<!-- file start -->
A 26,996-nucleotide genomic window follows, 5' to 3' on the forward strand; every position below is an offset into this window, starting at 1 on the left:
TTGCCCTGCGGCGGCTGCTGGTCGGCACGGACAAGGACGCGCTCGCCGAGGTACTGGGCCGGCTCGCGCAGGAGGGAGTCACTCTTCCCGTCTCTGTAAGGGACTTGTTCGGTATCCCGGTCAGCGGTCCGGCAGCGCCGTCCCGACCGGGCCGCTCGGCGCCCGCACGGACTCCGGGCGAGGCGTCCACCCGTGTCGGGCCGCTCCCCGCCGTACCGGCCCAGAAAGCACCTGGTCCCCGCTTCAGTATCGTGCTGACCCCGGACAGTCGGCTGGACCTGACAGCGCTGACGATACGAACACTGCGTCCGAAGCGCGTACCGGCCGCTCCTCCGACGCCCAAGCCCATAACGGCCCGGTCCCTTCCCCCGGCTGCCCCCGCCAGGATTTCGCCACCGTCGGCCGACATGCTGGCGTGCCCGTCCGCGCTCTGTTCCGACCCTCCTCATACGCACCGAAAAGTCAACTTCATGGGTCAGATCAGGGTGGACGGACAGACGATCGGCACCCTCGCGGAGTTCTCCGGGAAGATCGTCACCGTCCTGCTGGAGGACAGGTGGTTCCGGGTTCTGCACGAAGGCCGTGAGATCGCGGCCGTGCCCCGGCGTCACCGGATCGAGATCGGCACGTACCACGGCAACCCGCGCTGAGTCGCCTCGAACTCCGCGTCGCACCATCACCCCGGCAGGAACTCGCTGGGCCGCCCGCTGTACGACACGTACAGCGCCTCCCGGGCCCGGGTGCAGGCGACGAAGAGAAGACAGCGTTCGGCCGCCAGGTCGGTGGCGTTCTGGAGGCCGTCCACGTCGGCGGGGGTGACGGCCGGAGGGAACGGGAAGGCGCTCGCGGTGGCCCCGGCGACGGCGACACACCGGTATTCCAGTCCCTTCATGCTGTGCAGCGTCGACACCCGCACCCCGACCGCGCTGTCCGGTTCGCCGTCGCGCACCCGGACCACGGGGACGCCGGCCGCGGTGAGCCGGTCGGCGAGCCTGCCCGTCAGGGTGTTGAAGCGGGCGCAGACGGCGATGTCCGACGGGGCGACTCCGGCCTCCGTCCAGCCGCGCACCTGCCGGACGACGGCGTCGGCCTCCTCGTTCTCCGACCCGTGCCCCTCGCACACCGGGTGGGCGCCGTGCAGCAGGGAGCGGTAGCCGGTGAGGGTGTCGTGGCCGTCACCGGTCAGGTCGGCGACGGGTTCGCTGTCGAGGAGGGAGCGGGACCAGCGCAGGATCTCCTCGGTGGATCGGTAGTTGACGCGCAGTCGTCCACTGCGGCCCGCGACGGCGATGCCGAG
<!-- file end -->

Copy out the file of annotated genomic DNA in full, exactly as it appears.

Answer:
A 26,996-nucleotide genomic window follows, 5' to 3' on the forward strand; every position below is an offset into this window, starting at 1 on the left:
TTGCCCTGCGGCGGCTGCTGGTCGGCACGGACAAGGACGCGCTCGCCGAGGTACTGGGCCGGCTCGCGCAGGAGGGAGTCACTCTTCCCGTCTCTGTAAGGGACTTGTTCGGTATCCCGGTCAGCGGTCCGGCAGCGCCGTCCCGACCGGGCCGCTCGGCGCCCGCACGGACTCCGGGCGAGGCGTCCACCCGTGTCGGGCCGCTCCCCGCCGTACCGGCCCAGAAAGCACCTGGTCCCCGCTTCAGTATCGTGCTGACCCCGGACAGTCGGCTGGACCTGACAGCGCTGACGATACGAACACTGCGTCCGAAGCGCGTACCGGCCGCTCCTCCGACGCCCAAGCCCATAACGGCCCGGTCCCTTCCCCCGGCTGCCCCCGCCAGGATTTCGCCACCGTCGGCCGACATGCTGGCGTGCCCGTCCGCGCTCTGTTCCGACCCTCCTCATACGCACCGAAAAGTCAACTTCATGGGTCAGATCAGGGTGGACGGACAGACGATCGGCACCCTCGCGGAGTTCTCCGGGAAGATCGTCACCGTCCTGCTGGAGGACAGGTGGTTCCGGGTTCTGCACGAAGGCCGTGAGATCGCGGCCGTGCCCCGGCGTCACCGGATCGAGATCGGCACGTACCACGGCAACCCGCGCTGAGTCGCCTCGAACTCCGCGTCGCACCATCACCCCGGCAGGAACTCGCTGGGCCGCCCGCTGTACGACACGTACAGCGCCTCCCGGGCCCGGGTGCAGGCGACGAAGAGAAGACAGCGTTCGGCCGCCAGGTCGGTGGCGTTCTGGAGGCCGTCCACGTCGGCGGGGGTGACGGCCGGAGGGAACGGGAAGGCGCTCGCGGTGGCCCCGGCGACGGCGACACACCGGTATTCCAGTCCCTTCATGCTGTGCAGCGTCGACACCCGCACCCCGACCGCGCTGTCCGGTTCGCCGTCGCGCACCCGGACCACGGGGACGCCGGCCGCGGTGAGCCGGTCGGCGAGCCTGCCCGTCAGGGTGTTGAAGCGGGCGCAGACGGCGATGTCCGACGGGGCGACTCCGGCCTCCGTCCAGCCGCGCACCTGCCGGACGACGGCGTCGGCCTCCTCGTTCTCCGACCCGTGCCCCTCGCACACCGGGTGGGCGCCGTGCAGCAGGGAGCGGTAGCCGGTGAGGGTGTCGTGGCCGTCACCGGTCAGGTCGGCGACGGGTTCGCTGTCGAGGAGGGAGCGGGACCAGCGCAGGATCTCCTCGGTGGATCGGTAGTTGACGCGCAGTCGTCCACTGCGGCCCGCGACGGCGATGCCGAG